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Ciborium - Architectural Elements Of Churches - Coptic Wiki


A ciborium is a freestanding, columned structure, surmounted by a cupola or, less commonly, a pyramid, that protects and emphasizes an altar, tomb, or throne. It may be put up in the open or inside a building. The terms “ciborium” and “baldachin” are often used synonymously in English, but a was originally a fabric canopy hung over an altar or door and only later became an architectural term. Similarly tabernacle originally meant a tent covering the Hebrew ark of the covenant but later came to mean a small cubical structure housing the host in Catholic churches.

Since the New Kingdom, the throne of Egyptian rulers stood under a ciborium, as can be seen from many pictorial representations (Erman and Ranke, 1923, 1981, p. 67). Similarly, the imperial throne of Rome was covered by a ciborium. Also many pagan altars had ciboria over them (Klauser, 1957, Vol. 3, pp. 77f.).

In the Christian era the use of ciboria was widespread. They appear over the thrones of Western rulers (Corippus, 1836, pp. 191ff.) and bishops (Klauser, 1953, p. 18), altars, tombs, wells, and baptismal basins. In Egypt, remains of such ciboria in stone and wood have been found in several early such as those in Abu Mina and Makhurah. All the older Cairo churches are furnished with altar ciboria of this kind, which confirms their use down to the present time. In those examples, the cupola is usually of wood, and it has the form of a sail vault (see below), the underside of which is often richly painted.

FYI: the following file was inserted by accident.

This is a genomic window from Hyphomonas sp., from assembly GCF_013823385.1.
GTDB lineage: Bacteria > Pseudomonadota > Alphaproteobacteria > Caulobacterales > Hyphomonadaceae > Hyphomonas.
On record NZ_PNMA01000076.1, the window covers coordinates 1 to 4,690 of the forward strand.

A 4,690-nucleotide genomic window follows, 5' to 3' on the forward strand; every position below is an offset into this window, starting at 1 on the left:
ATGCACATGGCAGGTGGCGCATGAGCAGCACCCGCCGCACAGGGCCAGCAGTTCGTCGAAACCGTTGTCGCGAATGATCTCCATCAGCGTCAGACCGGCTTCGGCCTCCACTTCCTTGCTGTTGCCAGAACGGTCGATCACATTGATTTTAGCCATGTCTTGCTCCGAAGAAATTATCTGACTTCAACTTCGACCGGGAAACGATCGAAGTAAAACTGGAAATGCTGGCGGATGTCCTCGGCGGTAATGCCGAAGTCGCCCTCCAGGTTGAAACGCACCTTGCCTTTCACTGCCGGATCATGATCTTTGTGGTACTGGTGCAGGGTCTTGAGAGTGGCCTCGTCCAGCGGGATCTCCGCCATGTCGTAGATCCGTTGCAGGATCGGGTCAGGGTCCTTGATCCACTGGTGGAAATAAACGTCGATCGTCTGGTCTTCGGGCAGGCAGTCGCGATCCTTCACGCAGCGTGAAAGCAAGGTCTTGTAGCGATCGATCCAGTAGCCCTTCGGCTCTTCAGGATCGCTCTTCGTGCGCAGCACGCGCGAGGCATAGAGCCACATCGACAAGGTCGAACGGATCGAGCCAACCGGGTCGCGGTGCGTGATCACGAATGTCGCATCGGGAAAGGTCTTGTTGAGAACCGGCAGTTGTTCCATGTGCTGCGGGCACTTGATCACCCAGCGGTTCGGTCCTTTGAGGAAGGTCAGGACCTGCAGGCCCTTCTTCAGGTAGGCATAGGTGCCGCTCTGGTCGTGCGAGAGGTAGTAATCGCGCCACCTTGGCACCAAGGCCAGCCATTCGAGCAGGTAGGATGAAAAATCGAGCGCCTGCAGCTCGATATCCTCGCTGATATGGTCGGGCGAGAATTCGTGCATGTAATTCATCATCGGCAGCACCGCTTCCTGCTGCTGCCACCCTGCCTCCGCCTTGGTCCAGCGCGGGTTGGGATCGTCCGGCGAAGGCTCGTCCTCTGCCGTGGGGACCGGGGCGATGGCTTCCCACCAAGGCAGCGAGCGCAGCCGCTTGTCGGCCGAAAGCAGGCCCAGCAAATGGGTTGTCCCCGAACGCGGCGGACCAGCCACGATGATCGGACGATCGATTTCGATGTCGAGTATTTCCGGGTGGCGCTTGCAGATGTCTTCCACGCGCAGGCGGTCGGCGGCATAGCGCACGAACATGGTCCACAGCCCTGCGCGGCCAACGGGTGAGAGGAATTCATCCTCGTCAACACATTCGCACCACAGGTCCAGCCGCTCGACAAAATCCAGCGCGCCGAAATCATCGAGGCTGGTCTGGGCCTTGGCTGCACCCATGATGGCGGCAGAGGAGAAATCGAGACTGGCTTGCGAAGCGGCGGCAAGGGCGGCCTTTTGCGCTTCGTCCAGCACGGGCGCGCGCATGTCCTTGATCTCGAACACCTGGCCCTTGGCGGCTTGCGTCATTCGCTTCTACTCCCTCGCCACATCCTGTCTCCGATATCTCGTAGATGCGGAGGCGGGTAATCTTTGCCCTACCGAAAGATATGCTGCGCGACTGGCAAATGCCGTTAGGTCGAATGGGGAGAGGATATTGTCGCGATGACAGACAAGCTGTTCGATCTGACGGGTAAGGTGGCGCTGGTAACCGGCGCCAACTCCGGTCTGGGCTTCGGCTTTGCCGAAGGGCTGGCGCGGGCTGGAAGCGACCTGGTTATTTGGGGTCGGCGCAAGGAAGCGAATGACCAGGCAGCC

• Alfoldi, A. “Insignien und Tracht der römischen Kaiser.” des deutschen archäologischen Instituts— Römische Abteilung 50 (1935):127-32.
  • Butler, A. J. The Ancient of Egypt, Vol. 1, 2nd ed., p. 114; Vol. 2, pp. 28-35. London, 1970.
  • Erman, A., and H. Ranke. Ägypten und ägyptisches Leben im Altertum. Tübingen, 1923; repr. 1981.
  • Klauser, T. Der Ursprung der bischöflichen Insignien und Ehrenrechte, 2nd ed. Akademische Reden 1. Krefeld, 1953.
  •             . “Ciborium.” In Reallexikon fur Antike und Christentum, Vol. 3, cols. 68-86. Stuttgart, 1957.
  • Lantschoot, A. van. “Allocution de Timothée d’Alexandrie.” Le Muséon 47 (1934):13-56.
  • Orlandos, A. K. Basilik». pp. 471-80. Athens, 1952. Caharch 7 (1953):4-8.
  • Wessel, K. “Ciborium.” In Reallexikon zur byzantinischen Kunst, Vol. 1, cols. 1055-65. Stuttgart, 1966.